[Top][All Lists]

[Date Prev][Date Next][Thread Prev][Thread Next][Date Index][Thread Index]

Re: [avr-libc-dev] How attached are people to the implementation of rand

From: George Spelvin
Subject: Re: [avr-libc-dev] How attached are people to the implementation of rand()/random()?
Date: 6 Dec 2016 04:02:20 -0500

(This is a much lower priority than the printf work; I just noticed it
in passing.)

>> For example, couldn't rand_r save a jump by declaring it
>> int rand_r(unsigned long *ctx) __attribute__((alias("do_rand")));

> I don't think that would work, as do_rand() is declared "static", so it
> doesn't yield a linker-visible symbol.

I don't think that's a problem.  The assembly generated is basically:

        .type   do_rand, @function
        .size   do_rand, .-do_rand
.global rand_r
        .set    rand_r,do_rand

The assembler is generating two symbols that happen to have the same
value, and one is exported while the other is not.

The important thing is that the linker knows that the reference in rand()
is to the non-exported symbol, so even if someone overrides rand_r,
rand() will still call do_rand().

(Speaking of the linker, I wish it could relax conditional branches.
It has all the information it needs in the R_AVR_7_PCREL relocation
table entry.  Just flip bit 10 of the opcode to negate the sense of the
branch and append an RJMP or JMP to the destination.)

>> But the real problem is the choice of algorithm.
>> 32x32-bit multiplies are very ugly and bloated on an 8-bit AVR.

> It's simply been ported from a known-to-be-good algorithm.

Actually, that's something of a known-to-be-bad algorithm, but yeah,
it's okay as LCRNGs go.  You might note that, per


Park and Miller suggested changing the multiplier to 48271.

These are available in the C++ library as:

>> I could replace it with an 8-bit lag-3 multiply-with-carry generator
>> with the same period (2^31 - epsilon) and state size (32 bits) which
>> would be a lot faster.

> If it produces the same good degree of (pseudo-)randomness, this is
> certainly another Good Thing.

Obviously, any generator with a 32-bit state is limited in the period
it can generate, but there are plenty of decent ones.  I was just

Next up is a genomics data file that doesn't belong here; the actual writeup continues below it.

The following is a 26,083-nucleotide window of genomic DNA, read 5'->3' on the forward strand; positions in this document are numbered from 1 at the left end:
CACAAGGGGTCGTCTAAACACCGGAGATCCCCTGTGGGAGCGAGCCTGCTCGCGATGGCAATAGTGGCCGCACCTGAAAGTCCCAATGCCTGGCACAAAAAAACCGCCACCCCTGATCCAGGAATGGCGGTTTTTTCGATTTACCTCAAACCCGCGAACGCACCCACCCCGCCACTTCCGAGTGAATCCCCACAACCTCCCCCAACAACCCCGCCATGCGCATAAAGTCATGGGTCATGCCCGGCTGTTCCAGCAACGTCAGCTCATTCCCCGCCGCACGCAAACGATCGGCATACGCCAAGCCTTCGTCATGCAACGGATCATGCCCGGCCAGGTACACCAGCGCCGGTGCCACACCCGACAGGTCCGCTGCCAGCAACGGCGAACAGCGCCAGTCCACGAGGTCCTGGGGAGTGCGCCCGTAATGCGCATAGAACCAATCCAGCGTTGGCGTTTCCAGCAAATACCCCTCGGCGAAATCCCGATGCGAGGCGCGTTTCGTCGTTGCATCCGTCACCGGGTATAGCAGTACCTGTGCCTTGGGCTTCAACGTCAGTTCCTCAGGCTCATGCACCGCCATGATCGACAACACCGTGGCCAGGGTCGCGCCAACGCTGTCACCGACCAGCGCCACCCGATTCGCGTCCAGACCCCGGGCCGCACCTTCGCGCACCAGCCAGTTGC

trying to keep the math simple.

>> But do people depend on that exact sequence of values being generated?

> As another option, we could include the existing algorithm in the
> library (in a separate module), but rename it, say, to
> "__park_miller_rand" etc.  Then, we offer (and document) a switch that
> allows an application to pick the Park & Miller algorithm by #defining
> __PARK_MILLER_RAND before including <stdlib.h>.  Thinking more about
> it, I'd prefer it that way.

Okay, that sounds simple enough.  

>> If they are, there's still room for improvement.  You could at least
>> replace the hideous mess of 32-bit divides with a two 16x16->32-bit
>> multiplies (since the multiplier 16807 fits into 16 bits) and some
>> simpler modular reduction code.

> That could still be done nevertheless.  In that case, I suggest to
> implement testcase code though, so we can make sure the desired
> sequence of pseudo-random numbers is still retained for the Park &
> Miller case.  (There is a testbench around in avr-libc, even though
> I guess only few developers know about it.)

A README in test/simulate would definitely help.  Based on my
quick glance at things:

"The tests are all compiled and simulated by runtest.sh.  Each *.c
file is compiled and simulated on several representative models of AVR.
The simulator halts when exit() is called, and the 16-bit return value
is extracted from the register file in the core dump.

"If the exit code is non-zero, the test has failed.  Usually the exit code
is the line number where the failing test was called.

"You may add new files to the existing test directories freely, but adding
a new directory requires updating the list in runtest.sh."

However, I can't get it to work.  For me, it generates a near-infinite
stream of errors:

Simulate: time/aux.c atmega128 ... avr-gcc: error: 
../../avr/lib/avr51/atmega128/libatmega128.a: No such file or directory
*** compile failed
Simulate: time/declination.c atmega128 ... avr-gcc: error: 
../../avr/lib/avr51/atmega128/libatmega128.a: No such file or directory
*** compile failed
Simulate: time/equation.c atmega128 ... avr-gcc: error: 
../../avr/lib/avr51/atmega128/libatmega128.a: No such file or directory
*** compile failed

[921]$ ls -l  ../../avr/lib/avr51/atmega128/
total 108
-rw-rw-r-- 1 colin software 30385 Dec  5 20:12 Makefile
-rw-rw-r-- 1 colin software  3434 Dec  5 20:00 Makefile.am
-rw-rw-r-- 1 colin software 33194 Dec  5 20:01 Makefile.in
-rw-rw-r-- 2 colin software  8884 Dec  5 20:14 crtm128.o
-rw-rw-r-- 2 colin software  8884 Dec  5 20:14 gcrt1.o
-rw-rw-r-- 1 colin software  9672 Dec  5 20:14 libcrt.a

I can't find a "libatmega128.a" anywhere. :-(

reply via email to

[Prev in Thread] Current Thread [Next in Thread]